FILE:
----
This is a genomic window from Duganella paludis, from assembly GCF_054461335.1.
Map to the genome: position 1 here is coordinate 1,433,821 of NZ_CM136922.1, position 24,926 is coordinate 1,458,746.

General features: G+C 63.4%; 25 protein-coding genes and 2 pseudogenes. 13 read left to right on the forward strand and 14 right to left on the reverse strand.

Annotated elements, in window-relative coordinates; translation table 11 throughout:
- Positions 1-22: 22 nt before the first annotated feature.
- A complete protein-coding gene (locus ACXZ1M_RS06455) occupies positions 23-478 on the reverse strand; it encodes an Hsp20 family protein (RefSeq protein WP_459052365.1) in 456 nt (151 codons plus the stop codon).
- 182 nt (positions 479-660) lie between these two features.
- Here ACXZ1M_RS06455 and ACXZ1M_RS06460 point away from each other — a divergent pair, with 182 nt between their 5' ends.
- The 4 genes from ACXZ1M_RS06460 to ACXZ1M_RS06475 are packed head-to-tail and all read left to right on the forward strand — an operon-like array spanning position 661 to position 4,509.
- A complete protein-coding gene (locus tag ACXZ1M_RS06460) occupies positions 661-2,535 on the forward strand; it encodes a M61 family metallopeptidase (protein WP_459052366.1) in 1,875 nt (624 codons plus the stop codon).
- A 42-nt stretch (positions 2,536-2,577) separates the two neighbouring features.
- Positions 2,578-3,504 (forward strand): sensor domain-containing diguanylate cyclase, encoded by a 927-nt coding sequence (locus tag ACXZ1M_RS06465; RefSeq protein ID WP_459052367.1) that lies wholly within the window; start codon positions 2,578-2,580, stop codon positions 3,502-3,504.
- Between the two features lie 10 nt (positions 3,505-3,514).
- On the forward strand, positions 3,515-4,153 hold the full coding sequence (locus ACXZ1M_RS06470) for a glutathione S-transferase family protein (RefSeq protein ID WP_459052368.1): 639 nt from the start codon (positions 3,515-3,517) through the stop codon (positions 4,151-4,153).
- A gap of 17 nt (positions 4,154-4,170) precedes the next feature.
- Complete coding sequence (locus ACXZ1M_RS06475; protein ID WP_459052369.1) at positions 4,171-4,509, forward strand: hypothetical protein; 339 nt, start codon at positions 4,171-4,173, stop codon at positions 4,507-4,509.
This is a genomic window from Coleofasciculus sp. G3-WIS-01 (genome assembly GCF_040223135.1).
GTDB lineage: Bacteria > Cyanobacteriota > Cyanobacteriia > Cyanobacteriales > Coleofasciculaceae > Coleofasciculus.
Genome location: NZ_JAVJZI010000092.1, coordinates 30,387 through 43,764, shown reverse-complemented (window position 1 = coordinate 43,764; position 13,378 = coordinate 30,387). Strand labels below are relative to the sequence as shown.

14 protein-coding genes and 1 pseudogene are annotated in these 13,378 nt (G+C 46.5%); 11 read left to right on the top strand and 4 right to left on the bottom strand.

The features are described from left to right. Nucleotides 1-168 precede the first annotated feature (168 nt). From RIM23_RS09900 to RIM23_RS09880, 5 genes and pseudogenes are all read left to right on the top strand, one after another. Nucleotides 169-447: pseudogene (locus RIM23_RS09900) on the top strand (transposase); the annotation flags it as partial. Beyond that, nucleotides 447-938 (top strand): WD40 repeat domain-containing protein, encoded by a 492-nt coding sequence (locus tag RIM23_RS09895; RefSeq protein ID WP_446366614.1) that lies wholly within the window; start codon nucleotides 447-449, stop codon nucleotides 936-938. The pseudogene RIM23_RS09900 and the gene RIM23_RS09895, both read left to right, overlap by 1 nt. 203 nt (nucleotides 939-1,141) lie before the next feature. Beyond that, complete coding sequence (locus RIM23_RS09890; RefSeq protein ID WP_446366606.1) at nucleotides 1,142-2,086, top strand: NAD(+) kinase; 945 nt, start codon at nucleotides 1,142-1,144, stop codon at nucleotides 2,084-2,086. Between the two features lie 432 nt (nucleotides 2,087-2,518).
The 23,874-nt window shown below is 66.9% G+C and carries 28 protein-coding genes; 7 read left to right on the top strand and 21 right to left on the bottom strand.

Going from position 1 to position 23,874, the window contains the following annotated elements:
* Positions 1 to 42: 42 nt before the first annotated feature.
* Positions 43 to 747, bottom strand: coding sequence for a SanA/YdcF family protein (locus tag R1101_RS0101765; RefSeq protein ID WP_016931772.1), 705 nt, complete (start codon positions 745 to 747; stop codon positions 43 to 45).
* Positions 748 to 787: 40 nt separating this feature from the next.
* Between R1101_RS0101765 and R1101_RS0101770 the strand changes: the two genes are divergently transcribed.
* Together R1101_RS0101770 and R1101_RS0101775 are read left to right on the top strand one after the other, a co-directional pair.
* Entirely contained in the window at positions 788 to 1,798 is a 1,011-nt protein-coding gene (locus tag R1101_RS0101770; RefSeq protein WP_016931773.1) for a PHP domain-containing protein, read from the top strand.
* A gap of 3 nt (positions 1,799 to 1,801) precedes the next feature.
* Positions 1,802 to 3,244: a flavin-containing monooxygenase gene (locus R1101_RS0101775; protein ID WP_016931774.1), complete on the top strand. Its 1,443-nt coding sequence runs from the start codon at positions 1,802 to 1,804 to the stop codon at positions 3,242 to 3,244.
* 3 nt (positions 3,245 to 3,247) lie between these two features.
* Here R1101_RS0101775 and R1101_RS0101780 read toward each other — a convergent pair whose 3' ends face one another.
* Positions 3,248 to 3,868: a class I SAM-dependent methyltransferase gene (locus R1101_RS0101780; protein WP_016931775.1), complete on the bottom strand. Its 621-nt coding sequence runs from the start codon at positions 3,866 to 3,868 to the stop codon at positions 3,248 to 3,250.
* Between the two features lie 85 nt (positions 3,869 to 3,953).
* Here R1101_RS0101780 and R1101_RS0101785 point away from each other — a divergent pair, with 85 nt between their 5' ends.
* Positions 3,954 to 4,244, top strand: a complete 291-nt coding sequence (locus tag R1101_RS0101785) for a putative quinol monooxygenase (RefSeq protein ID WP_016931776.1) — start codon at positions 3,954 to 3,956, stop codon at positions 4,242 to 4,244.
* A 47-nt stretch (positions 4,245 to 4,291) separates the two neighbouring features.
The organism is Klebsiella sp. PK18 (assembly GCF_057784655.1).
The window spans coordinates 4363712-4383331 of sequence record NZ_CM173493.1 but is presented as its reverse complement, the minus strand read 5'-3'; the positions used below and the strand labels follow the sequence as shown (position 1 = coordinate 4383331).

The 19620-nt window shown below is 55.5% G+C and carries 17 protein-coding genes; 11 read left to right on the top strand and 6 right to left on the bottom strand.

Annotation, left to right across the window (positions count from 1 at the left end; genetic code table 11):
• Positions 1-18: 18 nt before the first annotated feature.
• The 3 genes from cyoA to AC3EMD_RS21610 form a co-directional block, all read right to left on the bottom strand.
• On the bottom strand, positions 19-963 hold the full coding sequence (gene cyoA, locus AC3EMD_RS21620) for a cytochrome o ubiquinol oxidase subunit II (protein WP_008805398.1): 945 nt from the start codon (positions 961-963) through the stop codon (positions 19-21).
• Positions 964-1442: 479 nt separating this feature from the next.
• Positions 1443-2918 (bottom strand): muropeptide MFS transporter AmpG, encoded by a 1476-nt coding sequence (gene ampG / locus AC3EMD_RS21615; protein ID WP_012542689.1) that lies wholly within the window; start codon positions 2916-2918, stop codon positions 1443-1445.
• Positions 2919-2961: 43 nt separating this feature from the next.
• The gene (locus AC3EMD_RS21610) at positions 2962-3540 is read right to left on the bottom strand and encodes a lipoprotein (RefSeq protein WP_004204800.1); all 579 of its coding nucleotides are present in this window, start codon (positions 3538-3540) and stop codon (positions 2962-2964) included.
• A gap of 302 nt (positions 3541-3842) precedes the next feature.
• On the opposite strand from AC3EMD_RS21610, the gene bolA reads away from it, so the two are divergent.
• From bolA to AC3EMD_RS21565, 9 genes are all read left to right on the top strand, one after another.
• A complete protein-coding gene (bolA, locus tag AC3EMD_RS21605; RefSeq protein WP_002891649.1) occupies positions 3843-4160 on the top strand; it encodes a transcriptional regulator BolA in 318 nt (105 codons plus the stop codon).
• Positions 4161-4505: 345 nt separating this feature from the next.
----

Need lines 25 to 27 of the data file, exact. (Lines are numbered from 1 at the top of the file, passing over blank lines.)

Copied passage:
* Positions 43 to 747, bottom strand: coding sequence for a SanA/YdcF family protein (locus tag R1101_RS0101765; RefSeq protein ID WP_016931772.1), 705 nt, complete (start codon positions 745 to 747; stop codon positions 43 to 45).
* Positions 748 to 787: 40 nt separating this feature from the next.
* Between R1101_RS0101765 and R1101_RS0101770 the strand changes: the two genes are divergently transcribed.